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This content is taken from the National STEM Learning Centre's online course, Teaching Practical Science: Biology. Join the course to learn more.

Example from a teacher

In the last step you identified three possible learning objectives for the same practical activity.

In this video, Emma explains how she sets up an experiment so that students gather just one piece of data in each group. They then combine their results so that more time can be spent on the key learning objective – graph drawing.

Emma ensures that all students are able to achieve the success criteria by providing differentiated support, such as pre-drawn axis for some students. Whilst we are not looking at this specific teaching approach here, you can find out more in the Differentiating for Learning in STEM Teaching course.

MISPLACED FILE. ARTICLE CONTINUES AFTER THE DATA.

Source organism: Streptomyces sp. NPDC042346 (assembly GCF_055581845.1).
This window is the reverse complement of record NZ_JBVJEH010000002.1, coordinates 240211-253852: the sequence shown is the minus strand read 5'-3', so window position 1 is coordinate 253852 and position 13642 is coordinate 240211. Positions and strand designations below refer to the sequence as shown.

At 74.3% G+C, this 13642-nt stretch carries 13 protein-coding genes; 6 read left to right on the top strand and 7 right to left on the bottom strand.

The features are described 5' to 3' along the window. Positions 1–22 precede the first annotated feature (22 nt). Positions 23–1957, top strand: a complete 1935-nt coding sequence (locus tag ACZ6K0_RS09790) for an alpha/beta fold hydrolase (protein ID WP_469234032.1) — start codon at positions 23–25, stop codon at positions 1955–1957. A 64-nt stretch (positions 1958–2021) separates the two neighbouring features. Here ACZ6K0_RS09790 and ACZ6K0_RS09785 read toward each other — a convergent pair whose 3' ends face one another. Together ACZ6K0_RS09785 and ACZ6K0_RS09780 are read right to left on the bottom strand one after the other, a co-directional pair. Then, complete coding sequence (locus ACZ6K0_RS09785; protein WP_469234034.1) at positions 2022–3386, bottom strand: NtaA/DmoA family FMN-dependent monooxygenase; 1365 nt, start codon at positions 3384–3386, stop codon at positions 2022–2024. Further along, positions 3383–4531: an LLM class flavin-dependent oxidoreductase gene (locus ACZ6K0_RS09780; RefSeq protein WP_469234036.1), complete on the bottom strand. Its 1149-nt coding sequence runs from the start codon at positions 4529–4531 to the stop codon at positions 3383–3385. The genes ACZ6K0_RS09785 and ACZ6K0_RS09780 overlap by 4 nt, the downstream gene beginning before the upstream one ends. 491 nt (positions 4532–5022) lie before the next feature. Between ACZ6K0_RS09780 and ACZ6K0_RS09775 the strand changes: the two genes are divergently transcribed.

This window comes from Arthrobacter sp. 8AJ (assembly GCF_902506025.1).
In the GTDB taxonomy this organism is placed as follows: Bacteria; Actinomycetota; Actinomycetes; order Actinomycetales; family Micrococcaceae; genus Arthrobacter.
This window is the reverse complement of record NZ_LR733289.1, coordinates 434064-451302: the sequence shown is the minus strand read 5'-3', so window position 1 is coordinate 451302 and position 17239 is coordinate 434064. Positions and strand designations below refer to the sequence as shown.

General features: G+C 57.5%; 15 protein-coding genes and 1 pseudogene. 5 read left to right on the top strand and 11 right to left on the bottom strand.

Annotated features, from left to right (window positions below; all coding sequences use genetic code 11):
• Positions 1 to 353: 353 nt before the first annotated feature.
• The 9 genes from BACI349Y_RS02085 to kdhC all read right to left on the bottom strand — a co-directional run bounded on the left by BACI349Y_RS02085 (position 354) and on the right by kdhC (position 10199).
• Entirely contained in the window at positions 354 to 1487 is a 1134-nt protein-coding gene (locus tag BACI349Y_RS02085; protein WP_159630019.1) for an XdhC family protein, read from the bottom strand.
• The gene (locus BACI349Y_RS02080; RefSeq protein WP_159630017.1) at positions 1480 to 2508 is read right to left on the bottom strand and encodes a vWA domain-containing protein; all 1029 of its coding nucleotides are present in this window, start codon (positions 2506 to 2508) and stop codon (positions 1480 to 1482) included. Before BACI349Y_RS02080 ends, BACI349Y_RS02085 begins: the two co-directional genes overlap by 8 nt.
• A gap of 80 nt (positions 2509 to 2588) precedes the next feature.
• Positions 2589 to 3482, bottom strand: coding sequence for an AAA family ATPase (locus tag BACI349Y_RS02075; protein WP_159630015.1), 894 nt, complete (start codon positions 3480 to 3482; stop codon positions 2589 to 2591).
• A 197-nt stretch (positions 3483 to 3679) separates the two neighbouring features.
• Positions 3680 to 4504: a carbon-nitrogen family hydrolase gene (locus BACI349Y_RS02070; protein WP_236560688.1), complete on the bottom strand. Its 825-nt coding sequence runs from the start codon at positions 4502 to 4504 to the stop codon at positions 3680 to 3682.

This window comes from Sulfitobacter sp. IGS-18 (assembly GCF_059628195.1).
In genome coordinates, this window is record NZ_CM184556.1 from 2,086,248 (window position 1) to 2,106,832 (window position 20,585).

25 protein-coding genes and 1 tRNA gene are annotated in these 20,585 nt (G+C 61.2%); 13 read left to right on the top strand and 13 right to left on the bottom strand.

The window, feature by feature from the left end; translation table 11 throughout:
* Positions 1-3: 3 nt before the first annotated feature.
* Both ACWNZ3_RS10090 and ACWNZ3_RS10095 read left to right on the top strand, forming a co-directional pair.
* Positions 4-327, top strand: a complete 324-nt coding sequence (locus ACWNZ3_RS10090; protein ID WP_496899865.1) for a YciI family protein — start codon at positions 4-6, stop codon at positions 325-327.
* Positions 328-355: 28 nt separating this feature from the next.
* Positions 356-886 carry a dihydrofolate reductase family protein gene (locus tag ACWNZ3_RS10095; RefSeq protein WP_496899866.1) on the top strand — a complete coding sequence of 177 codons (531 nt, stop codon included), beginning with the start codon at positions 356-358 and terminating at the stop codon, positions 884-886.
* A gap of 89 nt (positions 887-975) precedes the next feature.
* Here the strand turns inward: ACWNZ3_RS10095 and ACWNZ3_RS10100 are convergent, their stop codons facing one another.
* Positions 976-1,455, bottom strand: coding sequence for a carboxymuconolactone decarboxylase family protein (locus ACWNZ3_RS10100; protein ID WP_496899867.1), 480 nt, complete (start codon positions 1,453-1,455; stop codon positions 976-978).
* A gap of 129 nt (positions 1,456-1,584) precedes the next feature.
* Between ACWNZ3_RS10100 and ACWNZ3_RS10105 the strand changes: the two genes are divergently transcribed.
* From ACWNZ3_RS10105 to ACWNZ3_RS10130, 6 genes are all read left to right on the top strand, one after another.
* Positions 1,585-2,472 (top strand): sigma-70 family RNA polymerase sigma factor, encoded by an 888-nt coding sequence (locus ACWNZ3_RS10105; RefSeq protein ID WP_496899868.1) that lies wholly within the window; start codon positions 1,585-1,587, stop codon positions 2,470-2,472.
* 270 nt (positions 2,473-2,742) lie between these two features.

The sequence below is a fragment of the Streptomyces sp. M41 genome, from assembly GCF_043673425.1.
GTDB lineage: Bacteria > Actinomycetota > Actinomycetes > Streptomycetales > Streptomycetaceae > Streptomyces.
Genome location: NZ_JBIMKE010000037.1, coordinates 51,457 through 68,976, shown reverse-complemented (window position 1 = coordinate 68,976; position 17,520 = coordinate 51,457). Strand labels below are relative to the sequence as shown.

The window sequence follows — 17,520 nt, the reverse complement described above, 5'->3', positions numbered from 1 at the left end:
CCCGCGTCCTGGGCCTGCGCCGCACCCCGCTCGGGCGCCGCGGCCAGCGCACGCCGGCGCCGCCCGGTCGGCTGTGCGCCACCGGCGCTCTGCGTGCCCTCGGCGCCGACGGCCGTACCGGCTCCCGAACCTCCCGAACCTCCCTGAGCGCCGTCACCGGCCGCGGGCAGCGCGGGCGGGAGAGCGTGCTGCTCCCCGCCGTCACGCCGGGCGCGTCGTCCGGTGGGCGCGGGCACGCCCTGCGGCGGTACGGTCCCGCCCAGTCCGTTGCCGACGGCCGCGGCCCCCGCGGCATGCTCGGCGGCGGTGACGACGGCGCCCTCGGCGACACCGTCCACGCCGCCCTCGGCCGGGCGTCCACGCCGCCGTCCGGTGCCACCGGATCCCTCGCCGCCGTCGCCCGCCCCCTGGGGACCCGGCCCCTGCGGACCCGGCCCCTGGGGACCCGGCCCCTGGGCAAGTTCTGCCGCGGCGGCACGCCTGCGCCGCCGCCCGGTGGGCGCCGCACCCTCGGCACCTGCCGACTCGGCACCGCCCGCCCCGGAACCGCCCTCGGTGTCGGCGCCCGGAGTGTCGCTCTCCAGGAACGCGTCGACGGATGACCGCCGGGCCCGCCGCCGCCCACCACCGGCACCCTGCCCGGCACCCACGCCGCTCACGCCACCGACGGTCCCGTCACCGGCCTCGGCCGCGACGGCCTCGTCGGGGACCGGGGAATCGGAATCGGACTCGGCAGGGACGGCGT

Millar (2009) makes the point that “the way a practical activity is designed and presented may have a significant influence on the extent to which its learning objective(s) is/are attained.”

For example, if the learning objective is to make a drawing of a specimen under a microscope, if students spend most of the lesson setting up the equipment, preparing a slide and staining a specimen, they may have too little time left to finish their drawing. By having the microscopes set up around the room with the slides pre-prepared and ready, with nothing but an adjustment of the fine focus needed, students can then start drawing straight away. It isn’t always necessary to have students carry out every aspect of a practical activity.


Picking up on the ideas that Emma shared, one of our previous participants on the course suggested that ‘graph drawing’ on its own may be quite a broad learning outcome.

Could you break down ‘graph drawing’ further, thinking more specifically about what you want students to achieve? Post your suggestions below.

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This video is from the free online course:

Teaching Practical Science: Biology

National STEM Learning Centre